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The Centers for Disease Control and Prevention (CDC) has frequently updated its face mask guidelines for fully vaccinated individuals as circumstances around the pandemic continue to change. An increasing number of Americans are getting their first or second dose of a Covid vaccine every day, but cases are currently rising across the country, causing some areas to reinforce face mask mandates regardless of vaccination status. And in addition to the FDA granting full approval to Pfizer’s Covid vaccine, U.S. health officials recently announced a plan to begin offering vaccine booster shots in September, citing evidence that protection against Covid infection is waning as the Delta variant continues to spread.
After the CDC said fully vaccinated people didn't need to wear masks in most indoor or outdoor settings in May, concerns over Covid variants caused the organization to update its guidance in July. The CDC now recommends fully vaccinated individuals wear masks indoors in areas of substantial or high transmission. But the organization’s guidelines are not mandates — it is up to states and cities, as well as businesses, schools and other public spaces, to make their own rules for who has to wear a face mask in different situations.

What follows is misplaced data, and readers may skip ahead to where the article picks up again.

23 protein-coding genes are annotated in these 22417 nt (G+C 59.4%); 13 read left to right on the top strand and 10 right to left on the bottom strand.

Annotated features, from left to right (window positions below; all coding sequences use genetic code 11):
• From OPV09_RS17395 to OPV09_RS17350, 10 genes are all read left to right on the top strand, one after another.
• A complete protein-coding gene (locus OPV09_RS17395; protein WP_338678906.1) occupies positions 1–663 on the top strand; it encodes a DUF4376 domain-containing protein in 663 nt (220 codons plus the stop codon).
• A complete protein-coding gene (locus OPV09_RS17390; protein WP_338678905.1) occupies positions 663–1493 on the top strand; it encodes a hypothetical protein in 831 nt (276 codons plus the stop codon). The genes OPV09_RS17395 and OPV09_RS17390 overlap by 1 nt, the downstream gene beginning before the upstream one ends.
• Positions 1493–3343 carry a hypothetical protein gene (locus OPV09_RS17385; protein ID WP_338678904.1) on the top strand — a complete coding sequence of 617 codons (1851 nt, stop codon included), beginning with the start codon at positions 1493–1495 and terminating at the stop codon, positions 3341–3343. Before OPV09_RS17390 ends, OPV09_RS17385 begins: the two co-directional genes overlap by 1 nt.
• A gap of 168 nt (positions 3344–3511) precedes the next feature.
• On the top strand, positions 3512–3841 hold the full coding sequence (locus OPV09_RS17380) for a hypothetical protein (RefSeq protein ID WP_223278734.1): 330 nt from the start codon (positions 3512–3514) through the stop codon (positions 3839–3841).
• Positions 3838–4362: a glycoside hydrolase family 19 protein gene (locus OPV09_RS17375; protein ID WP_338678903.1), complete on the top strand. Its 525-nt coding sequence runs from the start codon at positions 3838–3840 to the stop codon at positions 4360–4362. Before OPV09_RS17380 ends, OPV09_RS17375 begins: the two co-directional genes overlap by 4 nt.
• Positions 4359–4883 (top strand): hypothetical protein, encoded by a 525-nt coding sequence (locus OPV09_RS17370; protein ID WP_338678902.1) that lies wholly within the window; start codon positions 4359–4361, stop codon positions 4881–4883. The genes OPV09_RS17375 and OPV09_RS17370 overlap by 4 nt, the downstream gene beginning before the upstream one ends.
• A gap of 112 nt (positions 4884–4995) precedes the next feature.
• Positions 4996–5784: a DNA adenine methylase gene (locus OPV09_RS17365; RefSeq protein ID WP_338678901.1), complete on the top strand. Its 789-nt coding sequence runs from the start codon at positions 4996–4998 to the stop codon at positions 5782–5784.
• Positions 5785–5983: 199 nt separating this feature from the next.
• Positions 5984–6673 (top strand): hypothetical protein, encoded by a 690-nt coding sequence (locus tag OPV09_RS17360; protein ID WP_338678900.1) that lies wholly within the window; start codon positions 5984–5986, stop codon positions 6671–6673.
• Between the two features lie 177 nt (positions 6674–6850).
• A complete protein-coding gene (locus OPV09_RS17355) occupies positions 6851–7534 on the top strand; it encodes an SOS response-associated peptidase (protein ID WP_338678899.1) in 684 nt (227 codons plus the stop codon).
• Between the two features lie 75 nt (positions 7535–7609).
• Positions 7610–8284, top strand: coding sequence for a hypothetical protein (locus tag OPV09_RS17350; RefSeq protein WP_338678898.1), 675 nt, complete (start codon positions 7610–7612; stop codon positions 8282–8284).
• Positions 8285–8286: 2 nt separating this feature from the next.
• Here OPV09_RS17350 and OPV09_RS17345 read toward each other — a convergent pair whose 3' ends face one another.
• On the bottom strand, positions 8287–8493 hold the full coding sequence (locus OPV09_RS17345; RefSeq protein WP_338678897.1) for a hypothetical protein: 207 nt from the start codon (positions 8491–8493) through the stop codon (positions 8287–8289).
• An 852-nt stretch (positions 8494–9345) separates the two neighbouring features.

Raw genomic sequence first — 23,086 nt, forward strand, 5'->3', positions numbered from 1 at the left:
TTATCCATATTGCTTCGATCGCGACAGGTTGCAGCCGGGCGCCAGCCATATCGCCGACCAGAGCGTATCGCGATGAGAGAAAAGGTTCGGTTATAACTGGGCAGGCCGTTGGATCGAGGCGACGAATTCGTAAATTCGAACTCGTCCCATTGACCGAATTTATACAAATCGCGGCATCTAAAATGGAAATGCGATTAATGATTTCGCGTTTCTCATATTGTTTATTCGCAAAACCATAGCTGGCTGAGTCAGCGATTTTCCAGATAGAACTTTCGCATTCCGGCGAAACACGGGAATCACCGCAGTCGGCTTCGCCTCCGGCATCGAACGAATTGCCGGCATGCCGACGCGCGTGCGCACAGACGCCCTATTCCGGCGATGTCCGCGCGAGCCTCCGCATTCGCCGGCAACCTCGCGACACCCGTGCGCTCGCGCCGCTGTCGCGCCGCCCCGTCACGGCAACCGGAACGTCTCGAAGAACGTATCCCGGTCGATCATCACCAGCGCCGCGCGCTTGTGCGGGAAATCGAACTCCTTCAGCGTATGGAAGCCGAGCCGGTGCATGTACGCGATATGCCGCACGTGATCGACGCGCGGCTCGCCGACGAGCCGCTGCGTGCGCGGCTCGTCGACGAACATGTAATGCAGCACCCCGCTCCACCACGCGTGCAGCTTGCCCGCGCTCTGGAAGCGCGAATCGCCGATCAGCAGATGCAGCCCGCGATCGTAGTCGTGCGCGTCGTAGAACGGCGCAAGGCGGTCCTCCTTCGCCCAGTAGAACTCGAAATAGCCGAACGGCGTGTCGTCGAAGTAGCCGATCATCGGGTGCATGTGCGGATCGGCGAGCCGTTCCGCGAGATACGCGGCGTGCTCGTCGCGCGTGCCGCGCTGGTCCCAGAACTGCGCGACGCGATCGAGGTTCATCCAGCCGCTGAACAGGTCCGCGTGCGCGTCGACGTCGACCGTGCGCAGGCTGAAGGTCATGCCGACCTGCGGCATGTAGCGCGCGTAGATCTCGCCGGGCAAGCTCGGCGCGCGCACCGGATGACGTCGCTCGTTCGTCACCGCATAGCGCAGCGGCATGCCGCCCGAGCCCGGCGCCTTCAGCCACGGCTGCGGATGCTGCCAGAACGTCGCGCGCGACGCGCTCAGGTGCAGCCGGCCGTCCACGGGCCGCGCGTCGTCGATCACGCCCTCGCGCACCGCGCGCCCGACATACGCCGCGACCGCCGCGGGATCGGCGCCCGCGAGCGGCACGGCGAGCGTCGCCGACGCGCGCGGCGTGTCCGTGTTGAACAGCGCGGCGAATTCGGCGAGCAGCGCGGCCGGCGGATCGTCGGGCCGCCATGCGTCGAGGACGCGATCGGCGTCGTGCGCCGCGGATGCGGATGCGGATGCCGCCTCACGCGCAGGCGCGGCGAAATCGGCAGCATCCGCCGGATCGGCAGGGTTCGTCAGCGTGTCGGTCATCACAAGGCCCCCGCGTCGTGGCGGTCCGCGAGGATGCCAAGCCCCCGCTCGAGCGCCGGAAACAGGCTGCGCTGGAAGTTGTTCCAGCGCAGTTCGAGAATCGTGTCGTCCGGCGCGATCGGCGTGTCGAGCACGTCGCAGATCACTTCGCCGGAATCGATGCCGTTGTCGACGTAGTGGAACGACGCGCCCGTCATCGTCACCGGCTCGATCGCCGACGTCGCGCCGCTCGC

Medical experts continue to urge people to arm themselves against Covid by getting vaccinated, wearing a mask, washing their hands frequently, regularly applying hand sanitizer and maintaining physical distance when necessary. But because the CDC’s guidance is constantly in flux, it can be hard to remember the most up-to-date advice regarding when to wear a mask and which ones to buy. To help you keep track, we broke down the latest CDC face mask guidance and recommendations for people who are fully vaccinated. We also included a list of reader-favorite masks you might want to have on hand at this point in the pandemic.
SKIP AHEAD Masks to keep on hand during the pandemic
How to buy a face mask, according to CDC guidelines
At the beginning of the pandemic, people scrambled to find face masks to protect themselves — some even turned to making their own or using bandanas. But over the last year and a half, there’s been an influx of face masks on the market from large retailers and small businesses alike, all in varying styles and sizes. We now have more choices when it comes to which face mask to buy, but not all masks are created equal. For example, experts previously told us that KN95 masks offer the most non-medical grade protection for kids and adults, while neck gaiters should really only be considered for outdoor use or in a pinch.